So gelato because the Be Wizard conference, like Italy in general, was rich, sweet, cool and left me wanting to hear (and say) a bit more!

And speaking of conferences, we’re not that far away from my second European holiday with analytics baked in – The Digital Analytics Hub in London (early June). I’ve been to DA Hub several years running now – ever since two old friends of mine started it. It’s an all conversational conference modeled on X Change and it’s always one of the highlights of my year. In addition to facilitating a couple conversations, I’m also going to be leading a very deep-dive workshop into digital forecasting. I plan to walk through forecasting from the simplest sort of forecast (everything will stay the same) to increasingly advanced techniques that rely, first on averages and smoothing, and then to models. If you’re thinking about forecasting, I really think this workshop will be worth the whole conference (and the Hub is always great anyway)…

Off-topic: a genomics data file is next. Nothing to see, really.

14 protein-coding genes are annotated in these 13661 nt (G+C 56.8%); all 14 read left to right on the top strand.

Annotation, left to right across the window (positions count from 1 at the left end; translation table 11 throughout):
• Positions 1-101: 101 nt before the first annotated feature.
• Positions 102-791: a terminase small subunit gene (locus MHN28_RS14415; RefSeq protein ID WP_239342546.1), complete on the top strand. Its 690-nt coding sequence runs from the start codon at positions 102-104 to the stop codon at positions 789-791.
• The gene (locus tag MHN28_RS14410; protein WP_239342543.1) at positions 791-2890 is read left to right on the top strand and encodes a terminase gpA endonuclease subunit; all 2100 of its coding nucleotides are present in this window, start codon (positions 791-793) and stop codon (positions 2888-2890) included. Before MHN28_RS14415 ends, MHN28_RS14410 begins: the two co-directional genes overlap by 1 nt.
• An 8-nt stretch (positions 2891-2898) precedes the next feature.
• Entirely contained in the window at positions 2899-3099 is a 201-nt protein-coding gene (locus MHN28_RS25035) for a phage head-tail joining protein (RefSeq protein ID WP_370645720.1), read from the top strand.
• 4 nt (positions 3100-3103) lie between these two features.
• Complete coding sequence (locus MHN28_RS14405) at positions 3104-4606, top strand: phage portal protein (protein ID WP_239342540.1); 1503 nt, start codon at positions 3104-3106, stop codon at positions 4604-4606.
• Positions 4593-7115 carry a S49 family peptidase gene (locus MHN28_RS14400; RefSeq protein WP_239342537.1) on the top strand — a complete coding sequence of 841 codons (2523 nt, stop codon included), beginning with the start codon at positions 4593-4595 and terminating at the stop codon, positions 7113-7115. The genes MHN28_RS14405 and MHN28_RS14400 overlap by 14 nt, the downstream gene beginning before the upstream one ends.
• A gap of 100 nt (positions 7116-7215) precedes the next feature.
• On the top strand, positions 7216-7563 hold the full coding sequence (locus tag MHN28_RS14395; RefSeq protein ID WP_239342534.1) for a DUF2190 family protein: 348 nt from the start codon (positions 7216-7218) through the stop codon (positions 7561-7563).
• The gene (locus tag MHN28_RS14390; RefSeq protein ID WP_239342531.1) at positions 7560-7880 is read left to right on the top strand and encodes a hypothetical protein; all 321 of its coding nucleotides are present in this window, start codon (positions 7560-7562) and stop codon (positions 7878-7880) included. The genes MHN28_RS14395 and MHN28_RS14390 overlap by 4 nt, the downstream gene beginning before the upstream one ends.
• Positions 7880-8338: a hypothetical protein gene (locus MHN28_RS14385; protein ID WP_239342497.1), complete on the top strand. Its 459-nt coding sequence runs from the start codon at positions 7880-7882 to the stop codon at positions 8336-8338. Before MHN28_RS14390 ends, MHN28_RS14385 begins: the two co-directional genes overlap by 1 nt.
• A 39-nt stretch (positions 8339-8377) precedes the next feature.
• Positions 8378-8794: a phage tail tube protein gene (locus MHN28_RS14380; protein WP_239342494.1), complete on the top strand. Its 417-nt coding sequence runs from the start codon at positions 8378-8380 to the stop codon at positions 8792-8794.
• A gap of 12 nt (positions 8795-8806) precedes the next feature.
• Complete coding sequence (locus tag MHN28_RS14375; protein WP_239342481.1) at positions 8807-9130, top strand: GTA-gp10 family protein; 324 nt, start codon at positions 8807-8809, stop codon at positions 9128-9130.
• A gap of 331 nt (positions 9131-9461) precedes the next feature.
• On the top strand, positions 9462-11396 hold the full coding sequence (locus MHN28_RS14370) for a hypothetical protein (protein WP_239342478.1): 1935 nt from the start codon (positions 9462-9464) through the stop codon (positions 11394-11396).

If you’ve got a chance to be in London in early June, don’t miss the Hub.

The Agile Organization

I’ve been meandering through an extended series on digital transformation: why it’s hard, where things go wrong, and what you need to be able to do to be successful. In this post, I intend to summarize some of that thinking and describe how the large enterprise should organize itself to be good at digital.